You missed so many TSA articles from 2013. What about the 5000 public comments on the strip search scanner? Oh yeah, you tried to deny this official request for public comments.

How about your brand new children's cartoon video? That came out the same time as the Spanish version of the TSA website, just last month.

Also, does it really take over a decade to make a Spanish version of a website???

What about the screener who verbally abused a teenage girl, and then was rightfully reprimanded by the TSA? You know the one. He threatened the TSA and LAX shortly thereafter.

How about all of the "bad apple" screeners who smuggled drugs and people, stole from passengers, etc? Aren't you glad you caught them? You said on this blog it's such a small number of employees, it "proves" the TSA does a good job.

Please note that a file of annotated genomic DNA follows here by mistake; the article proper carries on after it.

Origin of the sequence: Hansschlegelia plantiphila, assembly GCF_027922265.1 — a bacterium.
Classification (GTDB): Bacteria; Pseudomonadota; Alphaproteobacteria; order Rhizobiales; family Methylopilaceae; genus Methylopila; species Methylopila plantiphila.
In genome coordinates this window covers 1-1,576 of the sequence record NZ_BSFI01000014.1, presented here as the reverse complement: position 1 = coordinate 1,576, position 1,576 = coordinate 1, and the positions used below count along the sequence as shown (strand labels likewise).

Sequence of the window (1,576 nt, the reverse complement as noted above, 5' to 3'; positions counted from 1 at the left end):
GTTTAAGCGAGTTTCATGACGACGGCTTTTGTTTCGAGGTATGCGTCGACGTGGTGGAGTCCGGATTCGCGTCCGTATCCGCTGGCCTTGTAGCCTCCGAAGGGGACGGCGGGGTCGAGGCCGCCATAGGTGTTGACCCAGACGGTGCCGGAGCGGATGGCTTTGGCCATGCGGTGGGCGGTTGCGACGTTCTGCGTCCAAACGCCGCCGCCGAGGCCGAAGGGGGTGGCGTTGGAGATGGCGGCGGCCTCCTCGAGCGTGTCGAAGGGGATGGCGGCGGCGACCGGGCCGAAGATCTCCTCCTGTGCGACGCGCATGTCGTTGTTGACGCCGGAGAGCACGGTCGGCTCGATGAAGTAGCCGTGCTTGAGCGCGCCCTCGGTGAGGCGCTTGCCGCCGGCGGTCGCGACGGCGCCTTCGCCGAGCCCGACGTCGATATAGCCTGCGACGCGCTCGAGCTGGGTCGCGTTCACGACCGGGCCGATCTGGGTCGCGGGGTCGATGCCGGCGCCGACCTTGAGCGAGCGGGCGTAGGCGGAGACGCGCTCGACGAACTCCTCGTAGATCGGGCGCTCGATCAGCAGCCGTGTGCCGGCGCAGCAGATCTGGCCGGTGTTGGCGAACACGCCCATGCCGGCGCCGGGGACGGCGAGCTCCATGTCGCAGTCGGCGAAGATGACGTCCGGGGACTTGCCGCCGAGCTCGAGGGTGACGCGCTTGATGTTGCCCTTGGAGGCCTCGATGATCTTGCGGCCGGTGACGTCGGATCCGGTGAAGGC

How can your year in review be another big pile of prechek promotion, and a small after thought about the screener who was murdered? Your social media went on and on and on about him.

Blotter on, Bob.

Unknown said...

West,

This is just what a friend of a friend on Twitter reported:

"@aeolianharp resistance is futile! (btw had weird experience @ JFK TSA on xmas eve - they were fingerprinting us and triaging based on that)"


"@aeolianharp @supersat JFK to ATL. They called it "randomization" and I put my index fingertip on a scanner and it assigned me a line."


"@supersat @aeolianharp then sent to a line where I didn't have to take off shoes, remove laptop, or anything. Hard to believe its random."


The TSA Security Technologies page mentions biometrics, but is very vague on what, if any, plans the TSA has for using biometrics. It does mention that the TSA is testing the technology, but no specifics are given.

So, it's hard to tell if this person was mistaken about what happened at the checkpoint, or if the TSA is testing some new fingerprint scanner.

GSOLTSO said...